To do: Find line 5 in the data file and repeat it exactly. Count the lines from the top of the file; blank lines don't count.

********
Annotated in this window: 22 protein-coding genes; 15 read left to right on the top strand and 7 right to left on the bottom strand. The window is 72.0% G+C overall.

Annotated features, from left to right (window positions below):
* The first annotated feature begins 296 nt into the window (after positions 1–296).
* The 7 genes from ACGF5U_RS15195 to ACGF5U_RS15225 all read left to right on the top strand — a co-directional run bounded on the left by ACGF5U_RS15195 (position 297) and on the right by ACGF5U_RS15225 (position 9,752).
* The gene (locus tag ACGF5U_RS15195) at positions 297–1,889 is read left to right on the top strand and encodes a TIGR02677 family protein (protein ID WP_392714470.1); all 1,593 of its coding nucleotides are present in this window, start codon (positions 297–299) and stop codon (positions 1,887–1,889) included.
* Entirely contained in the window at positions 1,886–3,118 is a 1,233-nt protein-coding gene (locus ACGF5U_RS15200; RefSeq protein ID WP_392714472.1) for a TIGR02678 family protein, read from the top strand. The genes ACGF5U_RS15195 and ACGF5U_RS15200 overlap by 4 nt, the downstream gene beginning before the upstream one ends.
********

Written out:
* The gene (locus tag ACGF5U_RS15195) at positions 297–1,889 is read left to right on the top strand and encodes a TIGR02677 family protein (protein ID WP_392714470.1); all 1,593 of its coding nucleotides are present in this window, start codon (positions 297–299) and stop codon (positions 1,887–1,889) included.